It was possible to extract some 100,000 people from the Pruszków camp thanks to the assistance of its Polish personnel. After leaving the confines of Dulag 121, they found sanctuary with families or friends or were accommodated by the inhabitants of surrounding towns. They were not completely safe there, however, as the Germans regularly carried out round-ups in localities near Warsaw and conducted searches of private houses. Captured Varsovians and those without a valid Kennkarte identity document were sent back to the camp.
For most of the prisoners, their stay at Durchgangslager 121 was only a stopover during a longer odyssey across Poland and Europe. Packed into cattle wagons, the prisoners were informed neither of their direction of travel nor the transport’s ultimate destination – many therefore feared they were being taken to the Auschwitz concentration camp. This is why people threw keys to their homes out of the sealed wagons together with slips of paper carrying messages for their families and friends as the transports left the area of Durchgangslager 121. These messages were gathered by local inhabitants and if possible delivered to addresses or hung on a fence near the camp’s western gate. The journeys by crowded wagons lasted even up to several days and took place in inhuman conditions, without medical care, food, water, or the possibility of satisfying physiological needs. Some people managed to escape from these transports, but these were merely sporadic instances as the trains were guarded by armed German troops.
Transports with those deemed incapable of work were directed elsewhere within the General Government (i.e., German-run Poland), most often to the vicinities of Łowicz, Sochaczew, Jędrzejów, Końskie, Częstochowa, Wolbrom, Kraków, to the Kielce region, or even to the area of Tarnów and Podhale. After arrival, the exiles were herded to small peasant farms, where they then vegetated in extremely difficult circumstances, forced to rely on modest assistance provided by local branches of the Central Welfare Council and the generosity of the local population.
Persons capable of work were sent to the territory of the Third Reich, first to transit camps for forced labourers, and thence to armaments factories and production plants, German farms or collective labour camps. These were for young and fit men and women, but there were cases of the elderly or mothers with children being sent to do such work. The workers faced a 12–hour working day with insufficient food rations and appalling sanitary conditions. Work at armaments factories also involved the threat of death from allied bombing raids.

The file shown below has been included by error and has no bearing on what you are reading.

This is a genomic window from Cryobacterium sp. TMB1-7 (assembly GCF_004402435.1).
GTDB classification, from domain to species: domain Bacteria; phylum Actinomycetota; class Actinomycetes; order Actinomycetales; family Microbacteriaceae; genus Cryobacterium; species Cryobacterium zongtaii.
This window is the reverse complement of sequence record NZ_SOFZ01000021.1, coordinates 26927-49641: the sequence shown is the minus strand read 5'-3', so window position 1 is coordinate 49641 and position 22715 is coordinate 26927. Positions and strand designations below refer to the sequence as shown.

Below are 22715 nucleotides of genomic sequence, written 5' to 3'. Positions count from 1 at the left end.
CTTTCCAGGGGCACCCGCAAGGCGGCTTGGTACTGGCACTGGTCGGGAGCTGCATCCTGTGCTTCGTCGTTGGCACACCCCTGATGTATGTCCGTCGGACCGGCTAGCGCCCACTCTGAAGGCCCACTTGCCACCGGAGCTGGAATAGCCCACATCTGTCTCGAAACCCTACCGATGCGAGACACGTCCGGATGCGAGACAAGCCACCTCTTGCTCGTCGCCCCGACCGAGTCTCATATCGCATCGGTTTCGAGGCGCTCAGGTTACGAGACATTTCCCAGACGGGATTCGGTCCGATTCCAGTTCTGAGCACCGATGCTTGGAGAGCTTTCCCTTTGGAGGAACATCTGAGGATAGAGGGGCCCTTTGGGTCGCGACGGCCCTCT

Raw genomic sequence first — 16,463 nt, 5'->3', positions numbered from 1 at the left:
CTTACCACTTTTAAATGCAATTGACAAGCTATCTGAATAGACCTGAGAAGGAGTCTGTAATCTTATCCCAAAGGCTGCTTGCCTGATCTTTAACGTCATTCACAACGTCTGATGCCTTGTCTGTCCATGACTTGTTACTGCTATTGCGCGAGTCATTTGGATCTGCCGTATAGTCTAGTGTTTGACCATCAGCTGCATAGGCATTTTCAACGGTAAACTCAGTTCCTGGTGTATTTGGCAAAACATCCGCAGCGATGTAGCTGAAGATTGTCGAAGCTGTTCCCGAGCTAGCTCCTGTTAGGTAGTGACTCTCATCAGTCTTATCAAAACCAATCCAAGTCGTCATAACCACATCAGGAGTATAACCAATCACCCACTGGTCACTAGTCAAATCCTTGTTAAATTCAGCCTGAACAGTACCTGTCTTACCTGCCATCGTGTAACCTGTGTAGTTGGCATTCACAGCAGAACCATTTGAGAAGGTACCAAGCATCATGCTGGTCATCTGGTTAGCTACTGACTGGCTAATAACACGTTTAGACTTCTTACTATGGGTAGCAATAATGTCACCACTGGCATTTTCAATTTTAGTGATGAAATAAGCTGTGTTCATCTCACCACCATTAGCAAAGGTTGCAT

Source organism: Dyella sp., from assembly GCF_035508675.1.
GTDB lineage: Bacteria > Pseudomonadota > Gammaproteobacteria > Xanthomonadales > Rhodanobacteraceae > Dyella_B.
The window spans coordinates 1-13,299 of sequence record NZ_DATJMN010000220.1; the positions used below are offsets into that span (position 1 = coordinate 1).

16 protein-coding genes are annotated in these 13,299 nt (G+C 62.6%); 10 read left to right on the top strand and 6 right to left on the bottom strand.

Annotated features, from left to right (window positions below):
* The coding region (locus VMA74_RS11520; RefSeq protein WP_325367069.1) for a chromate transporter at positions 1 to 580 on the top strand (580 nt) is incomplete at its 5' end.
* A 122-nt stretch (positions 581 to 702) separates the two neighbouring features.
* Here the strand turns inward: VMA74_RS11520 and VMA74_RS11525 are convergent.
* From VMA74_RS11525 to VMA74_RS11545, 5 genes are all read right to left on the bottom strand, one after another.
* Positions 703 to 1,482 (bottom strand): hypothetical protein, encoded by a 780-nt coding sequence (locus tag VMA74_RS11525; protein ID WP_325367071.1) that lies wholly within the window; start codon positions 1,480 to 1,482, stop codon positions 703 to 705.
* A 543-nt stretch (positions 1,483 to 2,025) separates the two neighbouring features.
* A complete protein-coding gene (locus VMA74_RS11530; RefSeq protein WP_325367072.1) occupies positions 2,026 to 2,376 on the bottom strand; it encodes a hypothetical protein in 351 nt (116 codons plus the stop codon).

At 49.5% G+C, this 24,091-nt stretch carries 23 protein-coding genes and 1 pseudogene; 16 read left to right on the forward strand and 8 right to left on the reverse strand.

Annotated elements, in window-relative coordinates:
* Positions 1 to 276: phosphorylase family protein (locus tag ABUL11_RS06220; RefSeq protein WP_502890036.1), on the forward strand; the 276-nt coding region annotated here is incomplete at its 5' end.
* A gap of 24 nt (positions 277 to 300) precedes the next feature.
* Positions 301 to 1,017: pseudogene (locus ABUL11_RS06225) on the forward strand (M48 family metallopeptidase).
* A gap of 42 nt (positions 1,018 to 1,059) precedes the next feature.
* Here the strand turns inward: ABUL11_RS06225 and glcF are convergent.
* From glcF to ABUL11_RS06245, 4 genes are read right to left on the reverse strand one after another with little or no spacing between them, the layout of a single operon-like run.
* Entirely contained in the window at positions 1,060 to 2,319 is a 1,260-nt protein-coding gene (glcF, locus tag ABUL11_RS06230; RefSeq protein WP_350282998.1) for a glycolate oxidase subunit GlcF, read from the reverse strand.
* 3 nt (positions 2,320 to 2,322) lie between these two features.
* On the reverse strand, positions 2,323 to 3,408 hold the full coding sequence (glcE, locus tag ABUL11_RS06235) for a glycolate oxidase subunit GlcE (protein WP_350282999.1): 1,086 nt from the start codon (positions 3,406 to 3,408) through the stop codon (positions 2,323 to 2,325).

The worst fate awaited those who were shipped to concentration camps. Transports left Pruszków for Buchenwald, Mauthausen, Stutthof, Auschwitz, Sachsenhausen, Oranienburg, Ravensbrück, Gross-Rosen, Neuengamme, Flossenbürg, and Dachau. Around 60,000 prisoners were sent to those camps while Dulag 121 was operating. Most of them lost their lives.
The first groups of refugees began to return to Warsaw in 1945. At the end of January and start of February those expelled elsewhere within German-run Poland (i.e., the General Government) began to return; in the summer came the turn for those taken away for forced labour in the Third Reich and rescued from extermination camps. But Warsaw lay in ruins. Buildings which had survived the conflagration were completely looted, while many areas of the city were still mined. Some of the displaced decided not to return. They settled in other areas of Poland or else remained in exile.

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